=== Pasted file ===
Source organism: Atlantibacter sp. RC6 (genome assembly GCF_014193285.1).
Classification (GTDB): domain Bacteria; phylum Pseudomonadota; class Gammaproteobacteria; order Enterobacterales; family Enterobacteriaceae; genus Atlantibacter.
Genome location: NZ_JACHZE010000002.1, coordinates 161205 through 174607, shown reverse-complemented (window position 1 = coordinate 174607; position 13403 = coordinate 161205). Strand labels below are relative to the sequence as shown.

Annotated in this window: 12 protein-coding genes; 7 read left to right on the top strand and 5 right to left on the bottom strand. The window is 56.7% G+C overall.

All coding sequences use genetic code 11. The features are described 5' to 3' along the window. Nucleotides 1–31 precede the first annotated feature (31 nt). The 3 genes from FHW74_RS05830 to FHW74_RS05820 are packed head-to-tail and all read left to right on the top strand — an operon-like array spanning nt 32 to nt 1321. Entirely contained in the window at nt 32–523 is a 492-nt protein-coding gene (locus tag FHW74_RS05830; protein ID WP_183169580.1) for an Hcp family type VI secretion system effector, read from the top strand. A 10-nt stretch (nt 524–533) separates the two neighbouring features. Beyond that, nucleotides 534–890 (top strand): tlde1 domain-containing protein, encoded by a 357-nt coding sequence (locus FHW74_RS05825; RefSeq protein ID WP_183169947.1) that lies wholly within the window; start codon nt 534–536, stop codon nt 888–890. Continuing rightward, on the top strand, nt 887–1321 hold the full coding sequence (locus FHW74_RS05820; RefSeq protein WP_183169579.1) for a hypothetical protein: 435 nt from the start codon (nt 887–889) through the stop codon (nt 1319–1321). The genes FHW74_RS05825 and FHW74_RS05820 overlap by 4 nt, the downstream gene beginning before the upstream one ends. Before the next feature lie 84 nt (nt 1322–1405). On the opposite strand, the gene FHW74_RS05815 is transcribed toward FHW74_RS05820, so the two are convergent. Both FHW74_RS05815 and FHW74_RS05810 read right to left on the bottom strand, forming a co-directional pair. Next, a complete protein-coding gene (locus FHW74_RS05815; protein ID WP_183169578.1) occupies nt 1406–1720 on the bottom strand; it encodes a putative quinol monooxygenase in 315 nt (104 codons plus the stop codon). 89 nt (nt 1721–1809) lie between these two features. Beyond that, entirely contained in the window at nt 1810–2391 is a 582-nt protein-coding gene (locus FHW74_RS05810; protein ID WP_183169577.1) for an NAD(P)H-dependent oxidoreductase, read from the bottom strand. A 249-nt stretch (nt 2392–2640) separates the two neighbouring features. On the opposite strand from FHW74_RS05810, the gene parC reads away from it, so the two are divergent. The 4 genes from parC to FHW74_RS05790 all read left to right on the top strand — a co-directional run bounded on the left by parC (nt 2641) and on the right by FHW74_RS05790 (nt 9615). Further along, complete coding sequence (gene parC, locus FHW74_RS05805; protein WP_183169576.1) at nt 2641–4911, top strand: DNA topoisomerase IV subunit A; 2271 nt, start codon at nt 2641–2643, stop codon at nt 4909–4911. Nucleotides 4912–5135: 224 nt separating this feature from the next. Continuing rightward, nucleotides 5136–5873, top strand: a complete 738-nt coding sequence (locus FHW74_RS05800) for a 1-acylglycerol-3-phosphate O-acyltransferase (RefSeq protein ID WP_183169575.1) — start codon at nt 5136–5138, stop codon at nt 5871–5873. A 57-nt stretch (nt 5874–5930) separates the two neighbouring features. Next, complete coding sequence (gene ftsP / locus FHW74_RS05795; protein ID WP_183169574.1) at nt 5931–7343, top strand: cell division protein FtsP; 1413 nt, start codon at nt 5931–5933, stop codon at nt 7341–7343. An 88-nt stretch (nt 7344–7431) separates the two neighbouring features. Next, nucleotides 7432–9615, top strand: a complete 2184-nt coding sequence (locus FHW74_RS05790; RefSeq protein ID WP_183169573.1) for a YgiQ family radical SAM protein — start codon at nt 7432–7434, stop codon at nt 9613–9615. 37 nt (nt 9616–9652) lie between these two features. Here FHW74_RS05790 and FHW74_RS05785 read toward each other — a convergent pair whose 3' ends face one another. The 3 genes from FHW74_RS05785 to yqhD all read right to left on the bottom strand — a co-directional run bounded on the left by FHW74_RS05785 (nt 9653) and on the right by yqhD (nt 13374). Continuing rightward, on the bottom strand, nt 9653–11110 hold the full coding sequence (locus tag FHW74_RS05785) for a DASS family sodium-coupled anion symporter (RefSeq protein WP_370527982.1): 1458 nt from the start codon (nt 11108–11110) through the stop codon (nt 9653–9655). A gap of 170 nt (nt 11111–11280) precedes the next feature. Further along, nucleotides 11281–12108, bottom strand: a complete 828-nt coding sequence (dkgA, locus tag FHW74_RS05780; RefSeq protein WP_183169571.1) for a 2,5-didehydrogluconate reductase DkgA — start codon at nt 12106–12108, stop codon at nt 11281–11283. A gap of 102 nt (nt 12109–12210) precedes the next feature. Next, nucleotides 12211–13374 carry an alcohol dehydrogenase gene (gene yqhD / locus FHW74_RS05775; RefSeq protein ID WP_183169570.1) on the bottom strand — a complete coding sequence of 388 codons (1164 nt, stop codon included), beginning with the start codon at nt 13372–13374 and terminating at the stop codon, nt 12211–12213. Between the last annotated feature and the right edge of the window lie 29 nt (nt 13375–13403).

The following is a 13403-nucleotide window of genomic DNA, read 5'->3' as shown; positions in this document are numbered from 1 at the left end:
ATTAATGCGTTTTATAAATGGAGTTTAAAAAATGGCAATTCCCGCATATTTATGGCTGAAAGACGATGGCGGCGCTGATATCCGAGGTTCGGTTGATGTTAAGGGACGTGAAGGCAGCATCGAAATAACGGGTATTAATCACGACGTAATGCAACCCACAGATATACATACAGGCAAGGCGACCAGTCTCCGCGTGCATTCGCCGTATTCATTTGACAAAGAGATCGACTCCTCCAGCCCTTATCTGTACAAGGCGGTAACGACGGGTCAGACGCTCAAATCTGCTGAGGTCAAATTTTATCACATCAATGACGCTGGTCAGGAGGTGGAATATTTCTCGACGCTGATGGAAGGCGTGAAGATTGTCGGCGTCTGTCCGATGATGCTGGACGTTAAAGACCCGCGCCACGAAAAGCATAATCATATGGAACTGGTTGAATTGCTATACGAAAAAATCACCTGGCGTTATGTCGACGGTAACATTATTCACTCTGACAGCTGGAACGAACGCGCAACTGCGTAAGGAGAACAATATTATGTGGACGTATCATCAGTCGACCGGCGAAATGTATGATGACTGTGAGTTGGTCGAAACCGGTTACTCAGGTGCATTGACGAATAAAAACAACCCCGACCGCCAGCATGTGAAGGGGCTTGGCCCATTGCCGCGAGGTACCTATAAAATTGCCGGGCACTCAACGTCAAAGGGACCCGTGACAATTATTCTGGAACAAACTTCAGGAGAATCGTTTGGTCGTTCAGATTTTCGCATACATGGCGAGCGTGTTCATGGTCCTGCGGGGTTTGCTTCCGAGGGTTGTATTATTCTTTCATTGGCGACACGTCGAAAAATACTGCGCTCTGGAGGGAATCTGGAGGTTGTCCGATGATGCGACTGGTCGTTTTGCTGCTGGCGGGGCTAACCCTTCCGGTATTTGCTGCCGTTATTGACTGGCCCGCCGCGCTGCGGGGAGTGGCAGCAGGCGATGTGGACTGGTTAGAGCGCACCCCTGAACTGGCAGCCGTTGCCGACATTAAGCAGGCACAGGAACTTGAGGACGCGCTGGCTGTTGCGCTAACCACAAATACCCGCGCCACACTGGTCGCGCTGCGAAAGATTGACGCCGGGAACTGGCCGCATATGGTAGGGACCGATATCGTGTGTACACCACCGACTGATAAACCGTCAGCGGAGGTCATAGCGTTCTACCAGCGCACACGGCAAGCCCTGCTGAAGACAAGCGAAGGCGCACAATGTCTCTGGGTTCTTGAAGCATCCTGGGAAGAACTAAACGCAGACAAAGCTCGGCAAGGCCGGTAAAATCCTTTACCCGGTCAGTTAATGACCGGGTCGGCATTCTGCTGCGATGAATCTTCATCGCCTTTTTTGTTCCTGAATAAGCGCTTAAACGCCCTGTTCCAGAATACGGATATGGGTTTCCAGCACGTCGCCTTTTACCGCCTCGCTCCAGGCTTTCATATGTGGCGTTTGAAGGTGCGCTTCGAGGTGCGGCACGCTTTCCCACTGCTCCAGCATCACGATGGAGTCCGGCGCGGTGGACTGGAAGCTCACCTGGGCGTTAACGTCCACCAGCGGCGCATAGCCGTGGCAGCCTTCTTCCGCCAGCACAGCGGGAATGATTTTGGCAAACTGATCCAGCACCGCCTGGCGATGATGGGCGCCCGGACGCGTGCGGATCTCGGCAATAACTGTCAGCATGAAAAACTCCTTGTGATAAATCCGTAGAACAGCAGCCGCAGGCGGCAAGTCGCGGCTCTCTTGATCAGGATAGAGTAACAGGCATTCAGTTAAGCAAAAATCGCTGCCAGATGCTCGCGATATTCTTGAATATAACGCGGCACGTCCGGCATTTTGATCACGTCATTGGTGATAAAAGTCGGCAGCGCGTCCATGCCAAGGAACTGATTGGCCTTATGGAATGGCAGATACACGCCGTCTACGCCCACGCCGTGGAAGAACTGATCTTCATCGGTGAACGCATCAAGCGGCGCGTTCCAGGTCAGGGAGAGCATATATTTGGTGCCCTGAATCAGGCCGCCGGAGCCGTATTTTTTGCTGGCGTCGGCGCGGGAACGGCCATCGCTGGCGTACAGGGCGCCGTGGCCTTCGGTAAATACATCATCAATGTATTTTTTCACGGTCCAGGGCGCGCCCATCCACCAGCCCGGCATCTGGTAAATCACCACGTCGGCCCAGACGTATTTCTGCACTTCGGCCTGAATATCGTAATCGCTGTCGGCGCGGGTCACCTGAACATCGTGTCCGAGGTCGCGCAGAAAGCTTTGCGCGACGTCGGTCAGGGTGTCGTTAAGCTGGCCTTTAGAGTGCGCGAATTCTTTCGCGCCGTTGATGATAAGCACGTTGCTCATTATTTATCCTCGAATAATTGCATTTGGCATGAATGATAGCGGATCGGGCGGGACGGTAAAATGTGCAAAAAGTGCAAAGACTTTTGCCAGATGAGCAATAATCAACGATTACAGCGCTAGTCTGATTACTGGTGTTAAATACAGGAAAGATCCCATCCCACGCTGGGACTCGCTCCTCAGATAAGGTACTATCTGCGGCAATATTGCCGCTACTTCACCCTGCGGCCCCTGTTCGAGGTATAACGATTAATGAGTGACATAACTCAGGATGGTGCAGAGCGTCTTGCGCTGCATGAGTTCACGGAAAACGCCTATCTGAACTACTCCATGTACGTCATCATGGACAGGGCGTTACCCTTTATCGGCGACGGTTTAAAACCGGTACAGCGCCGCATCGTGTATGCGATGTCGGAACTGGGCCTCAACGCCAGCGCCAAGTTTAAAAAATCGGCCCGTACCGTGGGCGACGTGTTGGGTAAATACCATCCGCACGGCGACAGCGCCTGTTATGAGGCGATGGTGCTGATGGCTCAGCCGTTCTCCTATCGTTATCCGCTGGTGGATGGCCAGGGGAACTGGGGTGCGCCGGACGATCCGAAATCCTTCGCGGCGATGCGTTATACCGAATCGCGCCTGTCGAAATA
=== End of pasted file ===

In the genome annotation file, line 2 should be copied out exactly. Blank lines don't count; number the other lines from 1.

Classification (GTDB): domain Bacteria; phylum Pseudomonadota; class Gammaproteobacteria; order Enterobacterales; family Enterobacteriaceae; genus Atlantibacter.